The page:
Just seven road-going GT40s were built. Power from the 289 V8 was reduced from 385bhp to 306 and included user-friendly luxuries such as an ashtray and the gear lever being moved to the centre.
It was truly atrocious as a road car though; the cabin made you a roast turkey every time the sun came out, and the skinny road-going tyres made it a nightmare to handle. It may have been quicker off the mark than a Lamborghini Miura, but it certainly wasn't as nice.
But still: a GT40 for the road is an incredibly cool concept.
Porsche 917K roadcar
Chassis NO.30 of Porsche's 917 racer actually started out as a development prototype. Porsche used it extensively to test anti-lock brake systems amongst other things.
They eventually sold it to loyal Porsche customer, Count Rossi - who made a fortune from the Martini drinks company. He planned to road-legalise the car by adding mufflers and a pair of wing mirrors. European authorities did not like this...
He eventually got the car registered under various plates and took the car on many road trips around Europe. What a baller!
Porsche 911 GT1 Strassenversion
After being humiliated by the McLaren F1 at Le Mans, Porsche needed to create something fresh to aim squarely against Gordon Murray's centre-seated monster. The 911 GT1 was born in 1996.
Built as a homologation special to the GT1 racer, the Strassenversion (or street version in English) came to exist and my lord, was it a beast.
Its 3.2 litre twin-turbocharged flat six kicked out 536bhp and could shoot from 0-60 in well-under 4 seconds. Top speed was around 191mph. It may not have necessarily been the fastest supercar of the time, but it was certainly one of the most insane.
Mercedes CLK GTR
The ethos of the GT1 swiftly continues onto Merc's answer to it: the CLK GTR. It was very fast and very aerodynamic. So much so, Mark Webber was involved in a rather scary take-off in a similar CLR at Le Mans in 1999.
Nevertheless, 20 hardtops and 6 roadsters made it as road-going versions of the GTR. The 'standard' one housed a 6.9 litre V12 making 604bhp whereas a Super Sport version had a 7.3 litre unit with 655bhp. Top speed was around 214mph and at the time, it was priced at over $1 million - making it the most expensive new car in the world.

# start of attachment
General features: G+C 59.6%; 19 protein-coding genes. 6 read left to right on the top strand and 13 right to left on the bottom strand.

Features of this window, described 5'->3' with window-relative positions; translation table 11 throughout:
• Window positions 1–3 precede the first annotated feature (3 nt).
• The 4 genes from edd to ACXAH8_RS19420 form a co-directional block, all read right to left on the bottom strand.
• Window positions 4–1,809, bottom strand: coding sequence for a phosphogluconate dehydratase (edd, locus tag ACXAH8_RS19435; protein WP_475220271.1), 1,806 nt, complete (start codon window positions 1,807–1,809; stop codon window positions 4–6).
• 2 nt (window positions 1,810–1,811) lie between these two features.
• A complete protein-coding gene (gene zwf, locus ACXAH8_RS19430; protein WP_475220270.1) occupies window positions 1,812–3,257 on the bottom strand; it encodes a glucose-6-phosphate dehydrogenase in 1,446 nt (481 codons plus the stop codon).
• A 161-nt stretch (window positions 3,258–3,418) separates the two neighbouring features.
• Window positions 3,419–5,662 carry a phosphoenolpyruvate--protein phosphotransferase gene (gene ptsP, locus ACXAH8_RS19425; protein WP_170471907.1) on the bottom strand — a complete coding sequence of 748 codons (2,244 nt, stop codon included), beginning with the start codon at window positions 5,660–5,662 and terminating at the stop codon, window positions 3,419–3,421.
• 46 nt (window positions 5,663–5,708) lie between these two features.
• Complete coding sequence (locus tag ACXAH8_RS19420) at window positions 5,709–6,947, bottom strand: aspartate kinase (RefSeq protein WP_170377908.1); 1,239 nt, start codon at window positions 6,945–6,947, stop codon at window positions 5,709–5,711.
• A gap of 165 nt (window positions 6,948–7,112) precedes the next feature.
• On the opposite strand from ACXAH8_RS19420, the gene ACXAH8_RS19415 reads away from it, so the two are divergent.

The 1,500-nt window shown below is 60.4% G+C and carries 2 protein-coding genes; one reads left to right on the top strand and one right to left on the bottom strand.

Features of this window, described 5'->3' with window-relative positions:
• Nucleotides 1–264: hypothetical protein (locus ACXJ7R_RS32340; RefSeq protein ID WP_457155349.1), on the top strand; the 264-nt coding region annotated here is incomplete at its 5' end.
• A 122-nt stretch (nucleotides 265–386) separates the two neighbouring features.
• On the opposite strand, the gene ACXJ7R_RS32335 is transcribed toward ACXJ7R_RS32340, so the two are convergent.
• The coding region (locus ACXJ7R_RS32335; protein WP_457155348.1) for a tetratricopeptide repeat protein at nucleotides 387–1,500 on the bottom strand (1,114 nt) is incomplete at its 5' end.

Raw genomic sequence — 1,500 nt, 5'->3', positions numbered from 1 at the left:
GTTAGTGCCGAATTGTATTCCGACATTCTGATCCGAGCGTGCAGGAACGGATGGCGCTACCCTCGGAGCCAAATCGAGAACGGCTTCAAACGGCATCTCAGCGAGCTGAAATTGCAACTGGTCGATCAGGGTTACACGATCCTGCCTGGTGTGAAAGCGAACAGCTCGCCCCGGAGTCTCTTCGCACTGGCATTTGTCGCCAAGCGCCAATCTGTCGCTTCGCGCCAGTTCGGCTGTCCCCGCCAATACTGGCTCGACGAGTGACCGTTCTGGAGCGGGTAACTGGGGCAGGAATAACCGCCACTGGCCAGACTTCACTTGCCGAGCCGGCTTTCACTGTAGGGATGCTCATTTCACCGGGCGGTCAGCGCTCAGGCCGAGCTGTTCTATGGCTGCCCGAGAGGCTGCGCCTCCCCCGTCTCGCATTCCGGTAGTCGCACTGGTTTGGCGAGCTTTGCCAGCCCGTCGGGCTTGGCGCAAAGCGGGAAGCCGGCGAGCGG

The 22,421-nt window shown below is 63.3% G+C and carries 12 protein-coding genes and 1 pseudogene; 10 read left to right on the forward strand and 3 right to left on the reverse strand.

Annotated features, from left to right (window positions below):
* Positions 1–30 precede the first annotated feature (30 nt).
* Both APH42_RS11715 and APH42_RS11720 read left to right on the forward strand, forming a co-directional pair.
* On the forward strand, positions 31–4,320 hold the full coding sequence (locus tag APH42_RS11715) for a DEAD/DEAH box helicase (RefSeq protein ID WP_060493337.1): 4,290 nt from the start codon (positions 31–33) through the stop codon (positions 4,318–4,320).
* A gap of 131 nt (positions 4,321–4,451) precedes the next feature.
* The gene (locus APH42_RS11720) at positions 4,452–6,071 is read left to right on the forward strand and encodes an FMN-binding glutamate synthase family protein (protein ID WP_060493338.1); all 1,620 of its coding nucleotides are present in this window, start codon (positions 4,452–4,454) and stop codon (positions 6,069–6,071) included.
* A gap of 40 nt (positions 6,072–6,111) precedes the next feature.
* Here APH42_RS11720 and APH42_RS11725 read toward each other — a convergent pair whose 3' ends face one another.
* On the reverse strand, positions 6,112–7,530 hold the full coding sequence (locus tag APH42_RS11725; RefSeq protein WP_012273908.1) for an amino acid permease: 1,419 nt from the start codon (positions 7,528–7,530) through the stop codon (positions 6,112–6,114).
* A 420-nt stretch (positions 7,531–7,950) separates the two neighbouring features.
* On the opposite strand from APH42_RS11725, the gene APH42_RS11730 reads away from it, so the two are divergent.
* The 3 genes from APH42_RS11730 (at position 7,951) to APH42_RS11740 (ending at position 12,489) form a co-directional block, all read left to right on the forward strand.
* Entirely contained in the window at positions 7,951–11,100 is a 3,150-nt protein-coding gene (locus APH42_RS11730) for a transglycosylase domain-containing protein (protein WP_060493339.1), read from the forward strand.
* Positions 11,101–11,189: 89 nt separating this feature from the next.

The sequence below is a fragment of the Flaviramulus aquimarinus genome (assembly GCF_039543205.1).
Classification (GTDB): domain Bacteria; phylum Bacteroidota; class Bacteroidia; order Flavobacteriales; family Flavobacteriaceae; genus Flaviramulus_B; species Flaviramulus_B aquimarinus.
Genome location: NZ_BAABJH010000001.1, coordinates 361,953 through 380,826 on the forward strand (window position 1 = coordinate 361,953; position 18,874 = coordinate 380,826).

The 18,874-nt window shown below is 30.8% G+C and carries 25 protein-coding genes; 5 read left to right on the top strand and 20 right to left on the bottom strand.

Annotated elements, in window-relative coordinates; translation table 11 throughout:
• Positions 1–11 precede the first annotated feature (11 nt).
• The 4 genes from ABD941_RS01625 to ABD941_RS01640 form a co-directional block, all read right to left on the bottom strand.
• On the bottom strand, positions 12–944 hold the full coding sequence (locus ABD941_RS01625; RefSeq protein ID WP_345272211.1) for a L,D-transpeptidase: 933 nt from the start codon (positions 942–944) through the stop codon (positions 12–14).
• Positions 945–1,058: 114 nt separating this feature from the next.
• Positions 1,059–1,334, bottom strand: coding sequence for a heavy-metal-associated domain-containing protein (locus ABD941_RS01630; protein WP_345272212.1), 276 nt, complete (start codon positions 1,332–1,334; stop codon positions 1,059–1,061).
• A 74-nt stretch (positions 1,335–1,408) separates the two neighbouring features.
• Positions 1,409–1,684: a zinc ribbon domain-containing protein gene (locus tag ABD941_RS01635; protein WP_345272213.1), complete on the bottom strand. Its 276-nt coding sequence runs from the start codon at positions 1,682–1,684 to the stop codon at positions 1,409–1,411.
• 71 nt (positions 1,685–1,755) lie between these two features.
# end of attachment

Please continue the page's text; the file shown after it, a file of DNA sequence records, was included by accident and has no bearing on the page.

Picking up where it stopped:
It may have been called the CLK, but I can assure you it shared very few parts with the mediocre car your dentist drove.
Ferrari 360 CS
Normally, you'd expect a hardcore, track focused version of a supercar to be based... on the existing supercar. Ferrari has done it for ages; the 458 Speciale is logically based off the normal 458 and the same applies to the 599 GTO, F12 TDF and so on.
The 360 Challenge Stradale though, was different. Because to make this car, Ferrari took the Challenge racer and road-legalised it.
Power was up from the normal 360 to 420bhp and only had the F1 flappy paddle gearbox available. The racing ethos showed as the Stradale lapped the Fiorano circuit over 3 seconds quicker than the standard car.
Even the options mattered on the Stradale; having things like a radio or speakers could've added as much as 30kg to the weight.
Thanks for reading
So, there we have it. Eight of the coolest road-going racers. If I've missed anything out, feel free to throw it in the comments.
Otherwise, I hope you enjoyed reading the article.